Seventy-two ambulances were sent to the scene and reinforcement medical teams were sent to the incident in the Tahta district of the Upper Egypt governorate of Sohag from the capital Cairo, the Health Ministry said.
Health Minister Hala Zayed said in a news conference that two planes were dispatched from Cairo with 52 medical teams from various specialties on board to treat the injured.
Images from the scene showed crowds of people gathered around the twisted wreckage of the trains.
The collision happened after an unidentified person pulled an emergency brake, Egypt’s railway authority said in a statement.
The authority said that at 11:42 a.m. local time (5:42 a.m. ET) a train heading from Aswan to Cairo hit the rear of a train heading from Luxor to Alexandria, which was stuck on the railway line after an emergency brake was activated.
Egyptian President Abdel Fattah el-Sisi said that “whoever has caused the Sohag train accident, will receive the deterrent penalty.”
Prime Minister Mostafa Madbouly added that any “error or negligence will not be tolerated, and the perpetrator will be held accountable for the accident.”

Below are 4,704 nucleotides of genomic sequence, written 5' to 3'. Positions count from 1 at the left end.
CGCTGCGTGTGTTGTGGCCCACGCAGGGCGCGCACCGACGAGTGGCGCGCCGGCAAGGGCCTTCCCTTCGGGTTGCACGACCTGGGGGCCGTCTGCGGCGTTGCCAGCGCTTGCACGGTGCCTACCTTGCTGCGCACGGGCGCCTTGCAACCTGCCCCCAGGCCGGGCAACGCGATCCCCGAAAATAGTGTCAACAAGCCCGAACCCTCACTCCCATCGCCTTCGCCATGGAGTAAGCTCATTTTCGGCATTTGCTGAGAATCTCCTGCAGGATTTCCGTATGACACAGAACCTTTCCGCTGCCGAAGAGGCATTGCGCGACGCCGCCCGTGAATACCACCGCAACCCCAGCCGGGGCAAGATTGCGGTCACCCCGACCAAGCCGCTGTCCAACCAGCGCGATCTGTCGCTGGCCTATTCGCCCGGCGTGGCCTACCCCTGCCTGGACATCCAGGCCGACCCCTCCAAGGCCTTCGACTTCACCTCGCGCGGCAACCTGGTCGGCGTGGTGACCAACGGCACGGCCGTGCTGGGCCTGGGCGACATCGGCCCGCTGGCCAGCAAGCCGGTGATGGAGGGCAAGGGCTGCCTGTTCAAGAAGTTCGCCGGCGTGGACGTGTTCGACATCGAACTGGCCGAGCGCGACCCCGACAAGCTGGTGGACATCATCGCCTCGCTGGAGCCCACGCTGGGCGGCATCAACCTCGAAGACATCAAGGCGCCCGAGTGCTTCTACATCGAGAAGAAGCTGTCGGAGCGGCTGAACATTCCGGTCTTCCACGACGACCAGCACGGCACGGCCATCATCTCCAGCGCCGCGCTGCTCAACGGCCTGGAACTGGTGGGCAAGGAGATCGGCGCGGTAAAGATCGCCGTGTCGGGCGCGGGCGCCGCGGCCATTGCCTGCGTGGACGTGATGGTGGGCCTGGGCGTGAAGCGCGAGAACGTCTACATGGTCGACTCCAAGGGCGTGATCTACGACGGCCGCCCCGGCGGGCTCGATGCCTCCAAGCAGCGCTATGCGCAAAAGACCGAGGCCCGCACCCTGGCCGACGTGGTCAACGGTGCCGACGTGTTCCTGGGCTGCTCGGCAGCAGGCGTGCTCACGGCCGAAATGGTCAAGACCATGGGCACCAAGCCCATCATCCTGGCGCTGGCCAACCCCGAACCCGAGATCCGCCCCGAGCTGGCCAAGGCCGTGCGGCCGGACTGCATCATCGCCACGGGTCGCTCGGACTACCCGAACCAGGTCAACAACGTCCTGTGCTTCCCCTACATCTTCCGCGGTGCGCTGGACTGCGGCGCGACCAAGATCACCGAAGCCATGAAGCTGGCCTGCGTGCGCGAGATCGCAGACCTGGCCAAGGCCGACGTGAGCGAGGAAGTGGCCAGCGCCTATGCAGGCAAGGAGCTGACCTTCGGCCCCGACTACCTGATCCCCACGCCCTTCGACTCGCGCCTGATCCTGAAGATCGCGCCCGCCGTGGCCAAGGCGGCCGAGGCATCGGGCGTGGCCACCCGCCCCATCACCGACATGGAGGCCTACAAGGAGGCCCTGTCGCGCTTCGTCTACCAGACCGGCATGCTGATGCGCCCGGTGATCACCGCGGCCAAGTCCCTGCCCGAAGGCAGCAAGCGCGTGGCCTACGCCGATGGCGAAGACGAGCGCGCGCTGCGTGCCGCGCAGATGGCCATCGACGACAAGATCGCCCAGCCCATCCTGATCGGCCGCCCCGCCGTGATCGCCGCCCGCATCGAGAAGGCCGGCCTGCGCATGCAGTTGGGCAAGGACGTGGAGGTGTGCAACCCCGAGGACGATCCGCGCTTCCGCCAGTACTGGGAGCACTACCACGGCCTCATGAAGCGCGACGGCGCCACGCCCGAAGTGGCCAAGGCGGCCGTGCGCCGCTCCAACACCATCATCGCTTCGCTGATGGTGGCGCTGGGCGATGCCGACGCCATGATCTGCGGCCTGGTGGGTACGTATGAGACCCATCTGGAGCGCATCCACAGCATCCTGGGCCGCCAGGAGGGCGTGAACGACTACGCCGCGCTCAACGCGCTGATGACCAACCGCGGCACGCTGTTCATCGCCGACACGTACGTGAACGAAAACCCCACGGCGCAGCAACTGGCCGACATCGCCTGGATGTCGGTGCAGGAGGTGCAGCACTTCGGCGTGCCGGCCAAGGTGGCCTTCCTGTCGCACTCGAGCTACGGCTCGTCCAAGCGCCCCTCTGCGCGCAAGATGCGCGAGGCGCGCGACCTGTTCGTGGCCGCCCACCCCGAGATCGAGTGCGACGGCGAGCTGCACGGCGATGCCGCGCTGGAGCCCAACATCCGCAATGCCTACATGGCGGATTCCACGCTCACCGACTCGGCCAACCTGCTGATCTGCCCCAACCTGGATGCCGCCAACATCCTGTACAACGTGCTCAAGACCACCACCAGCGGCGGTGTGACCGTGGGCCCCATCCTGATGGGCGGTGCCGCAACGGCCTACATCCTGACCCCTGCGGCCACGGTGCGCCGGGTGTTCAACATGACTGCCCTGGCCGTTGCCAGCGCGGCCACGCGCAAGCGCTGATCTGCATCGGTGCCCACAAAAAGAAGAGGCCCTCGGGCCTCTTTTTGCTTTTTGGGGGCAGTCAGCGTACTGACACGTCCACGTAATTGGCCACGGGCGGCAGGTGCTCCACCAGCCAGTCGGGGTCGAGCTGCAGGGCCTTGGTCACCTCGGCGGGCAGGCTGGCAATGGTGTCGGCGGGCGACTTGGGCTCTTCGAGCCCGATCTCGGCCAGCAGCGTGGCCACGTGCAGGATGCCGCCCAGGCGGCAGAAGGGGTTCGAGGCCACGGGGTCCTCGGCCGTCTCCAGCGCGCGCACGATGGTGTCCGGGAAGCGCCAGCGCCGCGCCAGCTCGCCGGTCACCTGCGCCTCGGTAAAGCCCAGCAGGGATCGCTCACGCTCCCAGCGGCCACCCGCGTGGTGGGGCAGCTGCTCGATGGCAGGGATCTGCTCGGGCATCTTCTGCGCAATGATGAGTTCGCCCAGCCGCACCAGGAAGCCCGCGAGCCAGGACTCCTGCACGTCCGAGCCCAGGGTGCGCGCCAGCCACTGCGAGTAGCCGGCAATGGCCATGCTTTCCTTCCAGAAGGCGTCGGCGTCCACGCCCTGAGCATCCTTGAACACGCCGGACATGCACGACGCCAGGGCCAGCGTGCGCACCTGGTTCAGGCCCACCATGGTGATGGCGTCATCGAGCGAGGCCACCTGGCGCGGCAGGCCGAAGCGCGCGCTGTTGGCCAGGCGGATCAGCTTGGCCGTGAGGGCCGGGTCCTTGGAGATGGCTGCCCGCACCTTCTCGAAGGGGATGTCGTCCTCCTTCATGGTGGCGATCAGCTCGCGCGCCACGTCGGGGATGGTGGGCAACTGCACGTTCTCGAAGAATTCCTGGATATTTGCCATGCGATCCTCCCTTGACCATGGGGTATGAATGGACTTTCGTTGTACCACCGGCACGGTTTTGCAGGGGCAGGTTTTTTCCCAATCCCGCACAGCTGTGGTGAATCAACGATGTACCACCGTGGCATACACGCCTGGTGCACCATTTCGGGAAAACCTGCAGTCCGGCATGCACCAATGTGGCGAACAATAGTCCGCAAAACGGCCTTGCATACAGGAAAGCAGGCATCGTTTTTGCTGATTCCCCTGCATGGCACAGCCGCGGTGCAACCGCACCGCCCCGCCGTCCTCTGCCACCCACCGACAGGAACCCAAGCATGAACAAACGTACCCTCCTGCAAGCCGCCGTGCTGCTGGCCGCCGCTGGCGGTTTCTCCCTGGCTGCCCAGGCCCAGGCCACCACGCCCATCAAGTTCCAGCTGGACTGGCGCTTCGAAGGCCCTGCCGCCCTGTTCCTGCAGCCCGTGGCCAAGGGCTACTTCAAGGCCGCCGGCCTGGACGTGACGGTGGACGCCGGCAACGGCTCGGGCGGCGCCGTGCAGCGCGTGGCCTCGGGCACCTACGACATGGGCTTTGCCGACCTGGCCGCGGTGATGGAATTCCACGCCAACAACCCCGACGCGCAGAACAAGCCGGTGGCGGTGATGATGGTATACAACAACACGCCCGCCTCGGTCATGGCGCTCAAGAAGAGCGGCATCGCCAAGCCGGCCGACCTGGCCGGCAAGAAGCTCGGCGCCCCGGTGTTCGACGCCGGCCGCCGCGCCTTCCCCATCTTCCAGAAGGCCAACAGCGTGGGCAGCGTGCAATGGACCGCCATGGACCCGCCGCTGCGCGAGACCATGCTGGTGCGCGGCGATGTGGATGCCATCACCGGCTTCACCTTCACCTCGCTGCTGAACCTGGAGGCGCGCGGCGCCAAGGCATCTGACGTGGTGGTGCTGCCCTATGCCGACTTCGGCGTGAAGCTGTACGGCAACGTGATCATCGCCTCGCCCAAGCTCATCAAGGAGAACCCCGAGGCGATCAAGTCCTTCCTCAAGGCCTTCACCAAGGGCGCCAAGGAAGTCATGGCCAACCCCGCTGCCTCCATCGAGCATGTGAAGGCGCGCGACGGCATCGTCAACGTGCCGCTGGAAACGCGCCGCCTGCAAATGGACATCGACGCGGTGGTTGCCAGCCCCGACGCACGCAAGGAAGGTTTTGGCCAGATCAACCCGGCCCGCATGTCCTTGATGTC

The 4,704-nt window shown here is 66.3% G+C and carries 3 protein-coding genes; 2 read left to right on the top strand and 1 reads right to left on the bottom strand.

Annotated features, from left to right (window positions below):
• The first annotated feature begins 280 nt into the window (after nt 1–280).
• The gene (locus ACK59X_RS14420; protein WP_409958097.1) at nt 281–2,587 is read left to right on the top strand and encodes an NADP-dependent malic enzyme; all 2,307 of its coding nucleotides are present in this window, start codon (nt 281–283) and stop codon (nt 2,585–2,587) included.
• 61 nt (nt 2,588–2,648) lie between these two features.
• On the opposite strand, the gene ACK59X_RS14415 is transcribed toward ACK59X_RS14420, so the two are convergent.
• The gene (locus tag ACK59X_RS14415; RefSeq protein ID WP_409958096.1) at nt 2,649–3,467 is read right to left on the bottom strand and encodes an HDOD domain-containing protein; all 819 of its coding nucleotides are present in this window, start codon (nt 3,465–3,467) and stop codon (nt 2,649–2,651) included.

Egyptian Prime Minister Mostafa Madbouly said that the country’s railway facilities have “witnessed decades of neglect, lack of development and maintenance, which is leaving it in a state that led to danger.”
“Control systems operate manually, train cars have run out of date,” he told Egyptian TV, while inspecting the site.
Egypt’s aging railway system has witnessed a deadly accident almost every year for the past 20 years. In 2018, Egypt recorded 2,044 train accidents and in 2017, 1,793 accidents were recorded according to data published by the official statistics agency Central Agency for Public Mobilization and Statistics (CAPMAS).
In 2012, 44 children died after a train crashed into a school bus in Egypt’s Asyut governante.
CNN’s Mostafa Salem reported from Abu Dhabi, and Magdy Samaan and Lina Wardani from Cairo.